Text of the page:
Roles for motifs of cell cycle regulating kinases beyond substrate selection of individual kinases
Massachusetts Institute of Technology. Dept. of Biology.
Michael B. Yaffe.
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Errors in the cell cycle, particularly during mitosis, have recently been implicated in tumorigenesis and cancer formation. Several protein kinases, including the major mitotic kinases Cdkl, Aurora A, Aurora B, Nek2, and Plkl, and the Polo-like kinase (Plk) family, Plkl, Plk2, Plk3, and Plk4, are known to play important roles in the regulation of mitosis and other phases of the cell cycle to prevent such errors. However, the mechanisms underlying many of the roles of these kinases are unknown because the appropriate substrates have not been identified. To aid in substrate identification and to gain insight into the role of substrate specificity in the regulation of these kinases, we have determined the motifs of the major mitotic kinases and the Plk family of kinases by Positional Scanning Oriented Peptide Library Screening (PS-OPLS), which gives complete, unbiased motifs. The PS-OPLS motif of Plkl revealed a previously unreported specificity of Plkl leading to the identification of new candidate substrates, including p31/Comet, which is involved in the silencing of the spindle assembly checkpoint for anaphase onset. Additionally, the motifs and the localizations of the major mitotic kinases lead us to put forward a model potentially explaining how the major mitotic kinases, despite having overlapping localizations and access to the same sites on substrates, phosphorylate distinct sites. This model, if true, would suggest that the motifs and localizations of all of the major mitotic kinases coordinately direct the group of kinases to the appropriate substrates. The motifs of the Plk family reveal that Plk2 and Plk3 phosphorylate sites previously primed by phosphorylation by a tyrosine kinase, suggesting that these kinases may integrate tyrosine kinase and serine/threonine kinase signaling in a novel way.(cont.) Finally, we find that Plk3 has a phosphorylation dependent toggle switch which changes the motif of the kinase. The result suggests that the motif of a kinase is not necessarily static, as was previously thought, and that the motif of certain kinases may be modulated for different roles. These results give us deeper insight into the function of kinases at the level of motifs, substrates, and the regulation of groups of kinases.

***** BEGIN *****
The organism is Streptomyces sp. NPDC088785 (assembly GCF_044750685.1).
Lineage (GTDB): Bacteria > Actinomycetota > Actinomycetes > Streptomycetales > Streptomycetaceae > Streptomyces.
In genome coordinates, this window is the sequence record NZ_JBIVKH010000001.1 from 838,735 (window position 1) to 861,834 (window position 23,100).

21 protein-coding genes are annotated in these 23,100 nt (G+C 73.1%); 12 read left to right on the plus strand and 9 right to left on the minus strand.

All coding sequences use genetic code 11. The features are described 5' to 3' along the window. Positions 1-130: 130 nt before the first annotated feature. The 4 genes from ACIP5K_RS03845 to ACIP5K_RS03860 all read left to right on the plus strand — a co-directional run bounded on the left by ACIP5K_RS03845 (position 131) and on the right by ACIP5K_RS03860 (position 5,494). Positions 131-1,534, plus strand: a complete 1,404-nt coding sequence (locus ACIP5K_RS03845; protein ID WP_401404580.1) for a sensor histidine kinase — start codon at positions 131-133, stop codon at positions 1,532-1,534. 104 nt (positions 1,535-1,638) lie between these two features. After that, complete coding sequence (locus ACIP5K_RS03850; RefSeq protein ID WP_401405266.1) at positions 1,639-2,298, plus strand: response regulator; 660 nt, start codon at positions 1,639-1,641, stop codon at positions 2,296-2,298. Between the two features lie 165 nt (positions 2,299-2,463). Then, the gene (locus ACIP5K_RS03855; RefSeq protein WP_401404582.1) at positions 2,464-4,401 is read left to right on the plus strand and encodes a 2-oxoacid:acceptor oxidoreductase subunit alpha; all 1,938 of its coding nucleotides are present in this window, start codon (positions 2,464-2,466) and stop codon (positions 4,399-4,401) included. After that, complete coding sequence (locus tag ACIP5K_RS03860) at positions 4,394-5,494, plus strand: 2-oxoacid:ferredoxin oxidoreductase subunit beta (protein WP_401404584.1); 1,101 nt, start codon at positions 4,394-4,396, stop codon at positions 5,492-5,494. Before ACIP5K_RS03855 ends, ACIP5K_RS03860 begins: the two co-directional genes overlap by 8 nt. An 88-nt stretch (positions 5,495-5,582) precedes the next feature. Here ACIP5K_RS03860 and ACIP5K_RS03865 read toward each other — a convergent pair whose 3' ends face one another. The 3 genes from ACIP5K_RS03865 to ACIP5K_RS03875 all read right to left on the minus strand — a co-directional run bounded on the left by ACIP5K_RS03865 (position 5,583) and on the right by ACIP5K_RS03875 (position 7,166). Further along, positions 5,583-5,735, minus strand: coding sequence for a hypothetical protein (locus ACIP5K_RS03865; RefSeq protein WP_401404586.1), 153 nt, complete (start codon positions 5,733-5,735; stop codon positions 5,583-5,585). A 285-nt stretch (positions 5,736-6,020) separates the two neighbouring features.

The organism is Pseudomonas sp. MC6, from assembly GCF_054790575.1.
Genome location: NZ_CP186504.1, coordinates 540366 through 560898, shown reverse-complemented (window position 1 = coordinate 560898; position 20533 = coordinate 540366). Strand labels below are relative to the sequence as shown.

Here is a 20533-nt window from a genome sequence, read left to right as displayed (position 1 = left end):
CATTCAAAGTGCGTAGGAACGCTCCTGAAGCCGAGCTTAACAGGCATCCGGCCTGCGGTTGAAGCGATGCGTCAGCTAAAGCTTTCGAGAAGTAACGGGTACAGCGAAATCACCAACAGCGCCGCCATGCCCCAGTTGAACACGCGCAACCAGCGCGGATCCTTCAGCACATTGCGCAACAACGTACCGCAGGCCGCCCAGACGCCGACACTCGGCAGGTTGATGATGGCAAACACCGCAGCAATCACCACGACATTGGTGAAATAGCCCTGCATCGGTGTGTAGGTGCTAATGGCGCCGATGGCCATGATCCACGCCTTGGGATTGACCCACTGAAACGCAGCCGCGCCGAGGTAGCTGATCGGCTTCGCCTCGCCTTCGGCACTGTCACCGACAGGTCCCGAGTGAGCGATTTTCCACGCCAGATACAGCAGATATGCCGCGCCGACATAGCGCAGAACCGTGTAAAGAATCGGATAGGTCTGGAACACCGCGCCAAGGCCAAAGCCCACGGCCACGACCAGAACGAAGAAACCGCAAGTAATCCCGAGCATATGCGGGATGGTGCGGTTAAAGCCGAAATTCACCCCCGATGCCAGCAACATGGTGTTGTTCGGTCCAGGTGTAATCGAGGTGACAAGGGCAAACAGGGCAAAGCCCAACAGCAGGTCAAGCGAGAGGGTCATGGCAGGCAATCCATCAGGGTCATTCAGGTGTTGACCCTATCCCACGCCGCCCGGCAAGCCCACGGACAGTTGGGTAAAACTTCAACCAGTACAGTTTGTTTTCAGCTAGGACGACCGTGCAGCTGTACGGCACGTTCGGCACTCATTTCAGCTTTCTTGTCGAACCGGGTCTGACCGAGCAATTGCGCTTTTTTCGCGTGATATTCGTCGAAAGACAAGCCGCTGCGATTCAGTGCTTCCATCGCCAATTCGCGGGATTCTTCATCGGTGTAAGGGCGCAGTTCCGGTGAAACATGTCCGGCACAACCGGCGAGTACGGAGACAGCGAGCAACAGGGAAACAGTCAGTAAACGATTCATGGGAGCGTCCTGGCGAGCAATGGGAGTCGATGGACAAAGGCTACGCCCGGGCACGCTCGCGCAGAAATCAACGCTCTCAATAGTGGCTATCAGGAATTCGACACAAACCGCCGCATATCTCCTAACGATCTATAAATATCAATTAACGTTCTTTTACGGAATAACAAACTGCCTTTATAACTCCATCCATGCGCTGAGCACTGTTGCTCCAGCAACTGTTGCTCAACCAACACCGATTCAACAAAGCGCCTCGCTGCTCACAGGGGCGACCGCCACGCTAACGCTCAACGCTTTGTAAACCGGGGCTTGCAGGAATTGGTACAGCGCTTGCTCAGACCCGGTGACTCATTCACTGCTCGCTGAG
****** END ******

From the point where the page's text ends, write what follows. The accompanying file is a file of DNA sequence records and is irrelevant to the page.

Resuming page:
Thesis (Ph. D.)--Massachusetts Institute of Technology, Dept. of Biology, 2008.Includes bibliographical references.
DepartmentMassachusetts Institute of Technology. Department of Biology
Massachusetts Institute of Technology